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  9. #7 nigel - from the 6th paragraph of the article you cited.

    "The researchers found that crop duration will become significantly shorter by as early as 2018 in some locations and by 2031 in the majority of maize-growing regions in Africa. Only the most optimistic assessment — in which farming, policy, markets and technology all combine to make new varieties in 10 years — showed crops staying matched to temperatures between now and 2050.

    Both studies, The one you cited and the study of this article are basing the switch from positive gains in crop yield to a reduction in crop yields are based on innovation and technological improvements stopping.  That is contrary to historical trends.  Agriculture experts/ farmers have been adapting for centuries.  Can you provide an explanation why man's ingenuity and invovation will stop?

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  10. @Tom13,

    You said, " Can you provide an explanation why man's ingenuity and invovation will stop?" 

    That's easy really. There is a multibillion dollar "merchant of doubt" campaign to prevent it. 

    FARMING A CLIMATE CHANGE SOLUTION

     

    "If all farmland was a net sink rather than a net source for CO2, atmospheric CO2 levels would fall at the same time as farm productivity and watershed function improved. This would solve the vast majority of our food production, environmental and human health ‘problems’." Dr. Christine Jones, CSIRO ag scientist

    The case studies Dr Jones used to show this hypothesis are 10 year studies that were completed almost 10 years ago. And yet we still march on with agriculture that is an emissions source helping to cause AGW and continues to degrade the land.

    In fact many of the CSIRO scientists had their budgets cut and/or lost their jobs! Here they were the cutting edge of ingenuity and innovation, best in the World,  and all it got them was the unemployment line.

    There is a huge Neo-Luddite backlash against any solutions to our unsustainable energy and food systems. 

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  11. Tom @13

    With respect do you not read articles and what people post? 

    To repeat "Only the most optimistic assessment — in which farming, policy, markets and technology all combine to make new varieties in 10 years — showed crops staying matched to temperatures between now and 2050."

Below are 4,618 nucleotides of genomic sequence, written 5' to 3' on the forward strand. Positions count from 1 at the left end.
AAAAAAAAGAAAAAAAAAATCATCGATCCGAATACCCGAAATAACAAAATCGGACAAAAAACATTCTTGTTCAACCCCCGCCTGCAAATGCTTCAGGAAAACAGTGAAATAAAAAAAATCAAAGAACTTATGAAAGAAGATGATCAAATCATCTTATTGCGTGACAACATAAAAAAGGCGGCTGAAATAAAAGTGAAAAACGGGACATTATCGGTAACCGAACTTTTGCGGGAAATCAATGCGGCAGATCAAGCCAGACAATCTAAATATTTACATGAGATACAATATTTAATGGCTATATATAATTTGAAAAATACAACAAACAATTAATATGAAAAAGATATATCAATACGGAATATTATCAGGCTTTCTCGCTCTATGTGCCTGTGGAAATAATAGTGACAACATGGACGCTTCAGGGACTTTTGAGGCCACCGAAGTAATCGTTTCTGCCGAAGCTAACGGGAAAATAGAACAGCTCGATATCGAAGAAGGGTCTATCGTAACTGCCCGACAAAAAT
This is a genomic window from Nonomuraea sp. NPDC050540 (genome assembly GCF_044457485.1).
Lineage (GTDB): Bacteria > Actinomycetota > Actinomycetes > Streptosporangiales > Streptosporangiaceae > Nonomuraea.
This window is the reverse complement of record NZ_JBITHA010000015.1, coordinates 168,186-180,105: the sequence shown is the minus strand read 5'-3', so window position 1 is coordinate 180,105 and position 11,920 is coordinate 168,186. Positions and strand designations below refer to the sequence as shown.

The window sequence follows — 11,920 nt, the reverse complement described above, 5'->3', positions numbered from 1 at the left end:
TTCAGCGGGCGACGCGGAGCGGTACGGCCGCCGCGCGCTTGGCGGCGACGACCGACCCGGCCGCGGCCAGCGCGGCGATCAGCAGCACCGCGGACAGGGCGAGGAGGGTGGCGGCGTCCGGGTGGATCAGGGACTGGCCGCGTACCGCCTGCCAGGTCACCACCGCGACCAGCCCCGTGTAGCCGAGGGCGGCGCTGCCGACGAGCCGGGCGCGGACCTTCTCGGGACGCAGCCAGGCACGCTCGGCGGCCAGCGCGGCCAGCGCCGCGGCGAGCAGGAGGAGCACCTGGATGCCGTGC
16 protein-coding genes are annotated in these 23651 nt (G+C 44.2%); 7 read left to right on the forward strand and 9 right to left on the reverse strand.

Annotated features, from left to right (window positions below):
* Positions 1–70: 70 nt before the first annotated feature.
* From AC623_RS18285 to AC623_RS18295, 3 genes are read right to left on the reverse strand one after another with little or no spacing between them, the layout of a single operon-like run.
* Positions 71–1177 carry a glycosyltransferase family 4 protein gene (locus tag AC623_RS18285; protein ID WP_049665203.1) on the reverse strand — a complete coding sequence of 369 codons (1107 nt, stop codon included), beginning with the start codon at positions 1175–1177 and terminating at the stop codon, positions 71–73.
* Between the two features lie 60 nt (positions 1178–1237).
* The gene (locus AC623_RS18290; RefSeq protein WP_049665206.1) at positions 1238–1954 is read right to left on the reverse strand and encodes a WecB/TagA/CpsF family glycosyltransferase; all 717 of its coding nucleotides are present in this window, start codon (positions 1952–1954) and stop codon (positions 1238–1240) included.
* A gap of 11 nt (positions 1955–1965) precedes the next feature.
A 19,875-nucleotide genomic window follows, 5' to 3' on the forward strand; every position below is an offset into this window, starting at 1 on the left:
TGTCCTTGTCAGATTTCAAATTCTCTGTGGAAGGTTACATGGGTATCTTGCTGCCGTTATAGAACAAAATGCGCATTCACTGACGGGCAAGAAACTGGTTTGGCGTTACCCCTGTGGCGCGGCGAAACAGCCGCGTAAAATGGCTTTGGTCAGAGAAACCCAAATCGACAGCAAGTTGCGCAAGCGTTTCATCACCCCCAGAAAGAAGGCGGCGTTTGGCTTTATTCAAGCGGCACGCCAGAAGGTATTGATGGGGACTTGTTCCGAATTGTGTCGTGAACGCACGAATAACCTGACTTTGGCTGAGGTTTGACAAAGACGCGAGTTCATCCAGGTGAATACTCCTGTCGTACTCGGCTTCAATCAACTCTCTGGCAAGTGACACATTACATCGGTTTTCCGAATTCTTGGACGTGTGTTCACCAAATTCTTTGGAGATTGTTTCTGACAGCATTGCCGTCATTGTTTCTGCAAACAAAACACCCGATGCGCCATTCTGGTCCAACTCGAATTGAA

In other words innovation is likely to struggle to make enough difference. The researchers will have looked at the most plausible innovation pathways, given we can predict innovation to some extent in these sorts of areas. 

    However although I obviously agree with you there has been crop innovation in the past you cannot ever assume it must automatically continue or be particularly strong.  One can only make a reasonable intelligent guess, and the study would have considered the most likely pathways.

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  12. Tom13,

    It is important to separate the 'benefits obtained by new developments' from the 'harm done by other activity'.

    The benefits from truly sustainable new farming development (including returning to old actually sustainable practices) is hampered/harmed/lessened by the harm done by increased amounts of climate change.

    Curtailing the damaging magnitude of human impacts will limit the undeniable global net-negative climate changes. And unsustainable pursuits of perceptions of farming prosperity will eventually stop being perceived as benefiticial or helpful.

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  13. Nigel

    - "However although I obviously agree with you there has been crop innovation in the past you cannot ever assume it must automatically continue or be particularly strong."

    In other words - you are saying that progress and improvements which have been the norm through human history will suddenly stop - And therefore the study becomes valid because you assume something that is not likely to happen - 

    Another way of stating the studies conclusion is that it is highly likely that crop yields will drop based on the highly unlikely assumption that innovation, improvements, historical trends etc will cease.

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  14. @ Tom,

    You said, "highly likely that crop yields will drop based on the highly unlikely assumption that innovation, improvements, historical trends etc will cease." 

    Again you have come to the incorrect solution. The innovation, improvements, etc have not ceased, but there is a huge campaign to prevent their deployment.

    It's not like we don't already have plenty of innovation out there in solar wind and other renewable energy sources. And in agriculture we already know how how for example to make ethanol 5 times more efficiently with grass instead of corn. 

    Grass Makes Better Ethanol than Corn Does

    Soil Carbon Storage by Switchgrass Grown for Bioenergy

    But as stated before multiple billions and billions spent on subsidizing the over production of corn and soy. You can easily see how ag subsidies are used to manipulate farmers into growing certain crops a certain way:

    2017 Crop Budgets

    In this case above the government has decided to promote soy production over corn. Most likely to increase biodiesel production. If ethanol were the goal, the floor price for corn would rise and soy floor price drop. Many many billions of dollars in crop subsidies are spent this way, but NOT spent on the types of sustainable ag that improves yields and mitigate AGW simultaneously.